To examine whether the collapse in our experiment represents a transition from a stable regime to an unstable regime, we apply to the collapsed state the same freshwater flux perturbation as that used in stage II of the spinup procedure, so as to reestablish the conveyor belt state. With μN fixed at 2.0 and μS at 1.5, the conveyor belt state is successfully reestablished, with the formation rate for NADW similar to that of the overturning before the collapse. Furthermore, the reestablished conveyor belt state is stable. This result demonstrates that the transition need not be permanent, rather, the overturning collapse depends on the evolution of the perturbation applied.

c. Increasing hydrological cycle in theSouthern Hemisphere

In this experiment μS increased linearly at the rate of 1.5 × 10−3 yr−1. In response to the perturbation, the North Atlantic overturning increases gradually with time, consistent with the equilibrium changes found in section 3, but at quite a small rate (Fig. 14). This slow response indicates a long delay in the response of the North Atlantic overturning to changes in the Southern Hemisphere, consistent with the advection timescale from the South Ocean to the North Atlantic sinking region being more than several hundred years. The state at the end of the perturbation (year 1000) has not yet reached equilibrium. To demonstrate this, the forcing after 1000 yr is held fixed, with μN = 3.0 and μS = 1.5, and another 2500 yr of integration is carried out, until the equilibrium state is reached. Figure 15 displays the time series of the overturnings in the North Atlantic and North Pacific for these last 2500 yr. At about year 350, the conveyor belt state switches to a northern sinking state, with sinking in both ocean basins. The steady sinking strengths of the two basins are close to each other, and are about 24 Sv in each basin.

d. Increasing hydrological cycle in both hemispheres

In this experiment, both μN and μS increase at the rate of 1.5 × 10−3 yr−1. The result is shown in the bottom panel of Fig. 14. In this case the interannual variability is much greater than when only μN or μS increases, a temporary weakening and a partial collapse of the thermohaline circulation set in earlier (after 140 yr) than in the case with only μN increasing (top panel of Fig. 13), but the complete collapse is delayed. Although μS dominates the steady-state overturning strength, it does not obviously stabilize NADW formation against increased Northern Hemisphere freshwater forcing.

5. Summary and discussion

The sensitivity of the thermohaline circulation to changes of the surface freshwater fluxes has been systematically investigated in an idealized global OGCM combined with a simple atmospheric model based on observed transports of heat and moisture. We find that the North Atlantic Deep Water (NADW) formation rate at equilibrium increases as the global freshwater fluxes in the atmosphere increase. Following the reasoning of Manabe and Stouffer (1994), who argued that the collapse of the North Atlantic overturning in their global warming experiment with a coupled GCM was caused by the increase of atmospheric moisture transport in the warmer climate, we had expected the stronger freshwater flux to lead to a weaker overturning. In fact, Manabe and Stouffer’s reasoning applies only to the Northern Hemisphere, where the increased freshwater flux tends to reduce the sinking that forms the deep water, thus reducing the overturning strength. In the Southern Hemisphere where the overturning is rising rather than sinking, the effect is the opposite, and in our model this effect dominates. This result illustrates that changes in the thermohaline circulation can be predicted correctly only in models that simulate the hemispheric asymmetries accurately.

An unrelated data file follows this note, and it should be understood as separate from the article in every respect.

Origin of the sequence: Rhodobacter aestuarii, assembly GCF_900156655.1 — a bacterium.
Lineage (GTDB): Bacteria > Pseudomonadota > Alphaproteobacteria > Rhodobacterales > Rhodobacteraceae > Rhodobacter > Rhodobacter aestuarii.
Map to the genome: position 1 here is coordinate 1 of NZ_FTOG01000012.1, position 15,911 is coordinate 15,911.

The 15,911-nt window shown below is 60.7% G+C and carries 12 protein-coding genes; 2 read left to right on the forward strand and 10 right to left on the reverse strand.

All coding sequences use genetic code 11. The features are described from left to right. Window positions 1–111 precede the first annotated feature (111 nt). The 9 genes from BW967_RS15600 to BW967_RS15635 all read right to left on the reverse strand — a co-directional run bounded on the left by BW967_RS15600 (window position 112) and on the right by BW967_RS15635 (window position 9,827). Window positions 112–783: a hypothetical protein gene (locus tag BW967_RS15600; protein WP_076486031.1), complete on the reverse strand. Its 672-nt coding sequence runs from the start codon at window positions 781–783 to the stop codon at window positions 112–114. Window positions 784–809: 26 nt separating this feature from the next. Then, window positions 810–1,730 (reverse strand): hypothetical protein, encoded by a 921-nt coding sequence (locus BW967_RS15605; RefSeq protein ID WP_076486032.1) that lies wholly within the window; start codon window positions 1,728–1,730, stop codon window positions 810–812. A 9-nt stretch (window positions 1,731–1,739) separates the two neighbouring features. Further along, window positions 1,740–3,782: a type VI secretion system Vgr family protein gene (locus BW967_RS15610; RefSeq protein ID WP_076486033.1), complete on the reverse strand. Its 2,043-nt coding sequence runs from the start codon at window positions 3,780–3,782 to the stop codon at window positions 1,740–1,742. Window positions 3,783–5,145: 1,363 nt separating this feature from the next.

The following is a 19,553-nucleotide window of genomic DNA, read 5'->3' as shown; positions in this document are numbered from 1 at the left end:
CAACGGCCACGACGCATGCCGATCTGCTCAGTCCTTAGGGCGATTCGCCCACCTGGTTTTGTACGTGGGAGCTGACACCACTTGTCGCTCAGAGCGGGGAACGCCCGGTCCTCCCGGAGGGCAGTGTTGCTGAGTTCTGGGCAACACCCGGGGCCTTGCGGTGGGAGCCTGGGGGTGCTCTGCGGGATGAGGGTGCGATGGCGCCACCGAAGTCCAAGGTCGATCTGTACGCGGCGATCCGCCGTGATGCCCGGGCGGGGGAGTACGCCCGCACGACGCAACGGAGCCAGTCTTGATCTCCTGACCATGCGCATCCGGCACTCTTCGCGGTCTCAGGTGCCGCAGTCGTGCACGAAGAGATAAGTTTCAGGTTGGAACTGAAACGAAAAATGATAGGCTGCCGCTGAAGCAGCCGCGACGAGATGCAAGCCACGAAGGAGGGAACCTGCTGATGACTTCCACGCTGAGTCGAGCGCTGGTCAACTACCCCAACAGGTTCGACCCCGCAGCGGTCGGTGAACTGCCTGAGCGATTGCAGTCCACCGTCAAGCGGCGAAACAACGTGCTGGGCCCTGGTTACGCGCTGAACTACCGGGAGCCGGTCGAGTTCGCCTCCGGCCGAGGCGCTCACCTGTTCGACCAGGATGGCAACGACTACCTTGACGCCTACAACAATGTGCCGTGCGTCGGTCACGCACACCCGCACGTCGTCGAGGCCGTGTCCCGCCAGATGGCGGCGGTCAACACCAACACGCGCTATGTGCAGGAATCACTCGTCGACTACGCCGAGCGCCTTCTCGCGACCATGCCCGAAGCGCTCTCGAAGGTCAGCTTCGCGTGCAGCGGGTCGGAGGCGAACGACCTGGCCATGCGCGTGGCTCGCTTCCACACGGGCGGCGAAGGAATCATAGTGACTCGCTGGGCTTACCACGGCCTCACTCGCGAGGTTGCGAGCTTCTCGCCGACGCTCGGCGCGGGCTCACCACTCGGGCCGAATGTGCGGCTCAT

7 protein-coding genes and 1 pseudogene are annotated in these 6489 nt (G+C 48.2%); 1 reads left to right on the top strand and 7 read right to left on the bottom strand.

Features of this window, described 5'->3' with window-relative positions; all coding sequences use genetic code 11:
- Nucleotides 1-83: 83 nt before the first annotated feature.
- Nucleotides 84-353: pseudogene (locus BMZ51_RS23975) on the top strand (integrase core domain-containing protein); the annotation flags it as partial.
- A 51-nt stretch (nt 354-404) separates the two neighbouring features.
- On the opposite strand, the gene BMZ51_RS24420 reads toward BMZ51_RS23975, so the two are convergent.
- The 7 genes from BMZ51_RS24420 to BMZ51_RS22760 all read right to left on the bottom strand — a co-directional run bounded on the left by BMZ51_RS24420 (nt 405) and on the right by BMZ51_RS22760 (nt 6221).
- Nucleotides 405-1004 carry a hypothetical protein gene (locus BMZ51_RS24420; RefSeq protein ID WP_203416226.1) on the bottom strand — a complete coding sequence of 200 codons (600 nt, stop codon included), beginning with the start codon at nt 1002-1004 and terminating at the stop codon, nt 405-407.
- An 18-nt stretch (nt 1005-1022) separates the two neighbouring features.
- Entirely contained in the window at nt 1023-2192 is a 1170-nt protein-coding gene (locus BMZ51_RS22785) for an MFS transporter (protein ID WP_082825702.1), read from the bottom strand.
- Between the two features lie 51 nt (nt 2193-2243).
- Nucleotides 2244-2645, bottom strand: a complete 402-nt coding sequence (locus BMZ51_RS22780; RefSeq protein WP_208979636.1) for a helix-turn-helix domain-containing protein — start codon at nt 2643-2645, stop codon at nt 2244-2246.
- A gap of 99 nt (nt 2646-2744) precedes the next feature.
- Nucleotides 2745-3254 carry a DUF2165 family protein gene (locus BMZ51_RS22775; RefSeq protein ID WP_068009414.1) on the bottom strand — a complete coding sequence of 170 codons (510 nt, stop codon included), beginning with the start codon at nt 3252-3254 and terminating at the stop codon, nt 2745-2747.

Although the NADW formation rate is sensitive to the freshwater flux, the global deep water formation rate—that is, the sum of the NADW and the Southern Ocean Deep Water formation rates—is relatively insensitive to the freshwater fluxes. Other studies suggest that the global deep water formation is sensitive to the value of vertical diffusivity in the OGCM (Bryan 1987; Marotzke 1997) and to the pole-to-equator temperature difference (Marotzke 1997; Klinger and Marotzke 1999). Also, Tziperman (1997) found that even though the NADW formation rate is sensitive to the restoring surface salinity profile in northern high latitudes, the global deep water formation rate remained less sensitive to such changes. However, what is new from our study is that the magnitude of the global freshwater flux governs the partitioning of deep water formation between the North Atlantic and the Southern Ocean.

When the freshwater flux increases, whether separately in each hemisphere or jointly, all our results are consistent with the suggestion (Rahmstorf 1996; Scott et al. 1999) that, for realistic parameter values, the equilibrated response of the overturning is governed primarily by the freshwater flux in the Southern Hemisphere. The freshwater flux in the Northern Hemisphere seems to have surprisingly little control on the equilibrium state of the overturning. This can be explained by the fact that surface salinity in the deep convection region, from where most of the ocean volume is ventilated, is closely tied to the (constant) global average salinity, whereas surface salinity in the upwelling high latitudes is influenced by the strength of the freshwater flux. Such an asymmetric role of the two hemispheres’ freshwater fluxes is also found in Rooth’s box model (Rahmstorf 1996; Scott et al. 1999).